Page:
Meanwhile Aunt K, who I was only just meeting, accepted me at once like family. I remember her saying "You are welcome in our house ANY time!" I've never been specifically told that before or since.

The boy, who struck me as an extremely pleasant and friendly dude, had a tragic knack for trouble of the wrong-friends variety, and gradually dissolved into some underworld apart from my understanding. In hindsight I would gladly go back in time, and decline that gift he gave me, if only I could trade it for the privilege of supporting him instead, and boosting whatever strength he needed so that he did not need the support of his unworthier allies. If only I could have helped tip that equation. Maybe we'd still be friends. I don't even know if he's alive.

"I hope he stays out of trouble now," said his sister to me one summer day in our youth.

'He will!" I said, like it was obvious.

She laughed. "You're so confident!" But I was a fool. I also later assumed she would defeat her breast cancer. She did not.

I was told there was no funeral and not told of a memorial celebration that happened later. I was very disappointed. If it was too late to praise her for her kindness, I wished at least to tell her loved ones.

Years went by, never getting to see Aunt K. I wanted to. I wondered if she was upset with me (and other family) for not supporting her daughter enough. K's absences from small family gatherings were always attributed to the great physical suffering she'd been enduring.

The other day, as I pushed my walker up the ramp to the little handicap bus, I sensed another guest on board. Sometimes we share.

"Hi Rich," she said. I looked up, but already knowing that lovely gritty voice. I was completely disarmed, as if caught in a long long exhale.

"It's so good to see you," I managed to say. Such an understatement. It was so good to see her I could barely form the words.

She did not seem upset with me at all. We caught up in a hurry. I was teary. There was a hug of sorts, as much as possible given the logistics. I got the chance to praise her daughter. It didn't surprise her. She knows her daughter. The pain of losing her... I can't imagine.

But she continues to put one foot in front of the other, as hard as that must be at times, or maybe all the time.

Friday, November 18, 2022

Homework? Really?

I've started the medical diet through the bariatric clinic as a weight-losing measure to better prepare me for the surgical program which will create significantly more permanent weight-loss. I'm on robust prescription meal-replacement shakes and non-carbonated, non-caloric fluids and nothing else; nothing resembling food until week thirteen. If I last until then. This seems like torture at times.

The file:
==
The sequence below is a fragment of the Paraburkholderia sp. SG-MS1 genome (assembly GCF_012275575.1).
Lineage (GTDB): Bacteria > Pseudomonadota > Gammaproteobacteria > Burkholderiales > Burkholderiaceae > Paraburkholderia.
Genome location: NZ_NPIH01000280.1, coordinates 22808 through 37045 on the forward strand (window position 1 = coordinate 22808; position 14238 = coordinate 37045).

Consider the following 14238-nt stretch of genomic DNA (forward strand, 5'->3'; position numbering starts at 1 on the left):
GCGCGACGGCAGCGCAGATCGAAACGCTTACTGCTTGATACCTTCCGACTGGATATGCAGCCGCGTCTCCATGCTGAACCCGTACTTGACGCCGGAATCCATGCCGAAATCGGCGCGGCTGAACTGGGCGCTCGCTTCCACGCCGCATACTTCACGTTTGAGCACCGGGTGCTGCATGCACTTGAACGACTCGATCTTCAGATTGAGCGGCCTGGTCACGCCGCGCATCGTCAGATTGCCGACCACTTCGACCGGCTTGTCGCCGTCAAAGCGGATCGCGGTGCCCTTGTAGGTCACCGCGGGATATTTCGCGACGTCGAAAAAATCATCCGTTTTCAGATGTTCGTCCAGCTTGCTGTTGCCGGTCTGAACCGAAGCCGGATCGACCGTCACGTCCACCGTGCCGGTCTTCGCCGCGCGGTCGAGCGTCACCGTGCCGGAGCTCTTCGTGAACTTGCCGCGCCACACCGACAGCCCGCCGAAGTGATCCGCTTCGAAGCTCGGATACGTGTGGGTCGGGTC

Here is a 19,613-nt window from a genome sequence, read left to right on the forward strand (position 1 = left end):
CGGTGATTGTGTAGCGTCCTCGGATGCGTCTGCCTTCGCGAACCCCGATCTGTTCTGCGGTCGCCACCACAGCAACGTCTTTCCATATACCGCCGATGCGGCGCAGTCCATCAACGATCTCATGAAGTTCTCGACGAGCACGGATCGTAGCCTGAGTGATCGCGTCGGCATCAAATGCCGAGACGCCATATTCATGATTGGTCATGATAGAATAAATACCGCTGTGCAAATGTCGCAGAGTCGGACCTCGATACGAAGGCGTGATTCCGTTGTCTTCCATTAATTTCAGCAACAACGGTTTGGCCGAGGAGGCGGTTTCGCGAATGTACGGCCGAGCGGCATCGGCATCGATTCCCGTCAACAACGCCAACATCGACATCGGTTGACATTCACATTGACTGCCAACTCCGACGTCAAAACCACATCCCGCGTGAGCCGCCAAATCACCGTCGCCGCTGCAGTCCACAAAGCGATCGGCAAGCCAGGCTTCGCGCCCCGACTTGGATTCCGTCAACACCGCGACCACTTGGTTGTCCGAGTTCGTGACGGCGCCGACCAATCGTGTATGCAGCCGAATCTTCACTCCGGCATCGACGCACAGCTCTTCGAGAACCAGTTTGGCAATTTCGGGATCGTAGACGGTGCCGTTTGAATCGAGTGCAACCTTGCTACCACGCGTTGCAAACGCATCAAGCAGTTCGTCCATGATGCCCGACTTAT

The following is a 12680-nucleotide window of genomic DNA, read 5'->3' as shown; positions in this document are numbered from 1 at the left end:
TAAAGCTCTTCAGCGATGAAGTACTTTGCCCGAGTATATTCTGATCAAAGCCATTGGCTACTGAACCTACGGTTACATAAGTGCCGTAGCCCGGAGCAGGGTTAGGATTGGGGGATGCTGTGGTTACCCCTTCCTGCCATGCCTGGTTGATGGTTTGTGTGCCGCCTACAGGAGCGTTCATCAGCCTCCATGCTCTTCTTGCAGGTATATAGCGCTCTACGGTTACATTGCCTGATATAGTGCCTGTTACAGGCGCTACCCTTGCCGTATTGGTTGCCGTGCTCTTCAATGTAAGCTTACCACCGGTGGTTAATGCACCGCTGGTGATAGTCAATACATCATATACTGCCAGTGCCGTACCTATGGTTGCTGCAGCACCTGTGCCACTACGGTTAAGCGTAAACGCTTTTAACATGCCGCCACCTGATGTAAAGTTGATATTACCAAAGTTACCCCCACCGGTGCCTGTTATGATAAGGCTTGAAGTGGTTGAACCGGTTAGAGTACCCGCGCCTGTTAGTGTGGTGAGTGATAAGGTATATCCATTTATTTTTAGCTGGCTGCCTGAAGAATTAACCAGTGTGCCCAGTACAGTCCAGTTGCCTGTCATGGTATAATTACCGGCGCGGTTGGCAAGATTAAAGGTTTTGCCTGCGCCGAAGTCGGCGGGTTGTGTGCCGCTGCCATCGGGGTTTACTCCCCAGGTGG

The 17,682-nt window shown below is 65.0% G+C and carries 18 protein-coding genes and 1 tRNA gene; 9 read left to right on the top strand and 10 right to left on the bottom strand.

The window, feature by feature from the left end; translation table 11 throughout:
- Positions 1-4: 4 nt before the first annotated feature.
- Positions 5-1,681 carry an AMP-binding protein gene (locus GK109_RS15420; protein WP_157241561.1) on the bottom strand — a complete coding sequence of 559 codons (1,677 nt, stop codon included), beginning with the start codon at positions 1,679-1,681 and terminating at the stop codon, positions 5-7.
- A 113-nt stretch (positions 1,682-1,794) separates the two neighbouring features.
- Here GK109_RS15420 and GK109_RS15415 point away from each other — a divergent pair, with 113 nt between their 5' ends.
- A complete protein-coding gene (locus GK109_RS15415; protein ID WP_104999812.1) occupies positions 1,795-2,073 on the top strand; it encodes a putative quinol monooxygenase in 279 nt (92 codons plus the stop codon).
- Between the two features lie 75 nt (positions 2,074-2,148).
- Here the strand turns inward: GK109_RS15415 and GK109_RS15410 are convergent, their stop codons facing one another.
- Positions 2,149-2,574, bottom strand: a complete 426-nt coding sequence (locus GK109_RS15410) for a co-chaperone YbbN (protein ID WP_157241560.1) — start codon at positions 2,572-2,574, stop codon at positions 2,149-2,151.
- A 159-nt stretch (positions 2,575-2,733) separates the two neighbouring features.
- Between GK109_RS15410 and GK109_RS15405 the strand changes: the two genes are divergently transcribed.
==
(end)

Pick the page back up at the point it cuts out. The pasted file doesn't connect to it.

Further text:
The program includes weekly Zoom classes. I'm about to do my homework which I think consisted of three questions. Excuse me while I go find them.

Let me think carefully and answer honestly:

1. To avoid diabetes. To avoid heart disease/heart attacks long enough that my Mom doesn't have to bury me. To increase my chances of being able to properly walk again so I can better pursue my goals rather than giving up on some of them.

2. My mobility, my mortality and... people will not worry so much about me.

3. None. I no longer have any confidence that I will succeed. I am really, really, REALLY not liking this experience. What I would like is some FUCKING FOOD.

What abilities at least give me hope of possible success?

Great question.

My ability to be at peace with my circumstances, which... I have not utilized very well up to now. Can I summon it? Surely I should be able to but I WOULD RATHER EAT.

Sunday, November 06, 2022

Going places

Dear Diary:

I thought about getting out of bed eventually, and then finally did. I'd showered and laundered yesterday so today would be a breeze. And only one bus to take. Well, two if you include the little DARTS bus.

I'm in clean clothes with Jim Morrison shirt anchored under my Jabba-the-Hut belly. Got my standard gear, two bottles of wine, birthday card, notebook, pens. Forget the coat; its like summer almost. And forget my Presto (transit) card because it's lost and therefore I must buy a GO ticket from a machine and swiftly because DARTS was 22 minutes late picking me up. But both machines at the GO station reject my purchase attempts (three times each) and I can't seem to stop myself from loudly cursing though I've no wish to draw attention. I cannot miss this GO bus! and at the last minute I'm on it and pleading my case to the driver who lets me in with no ticket.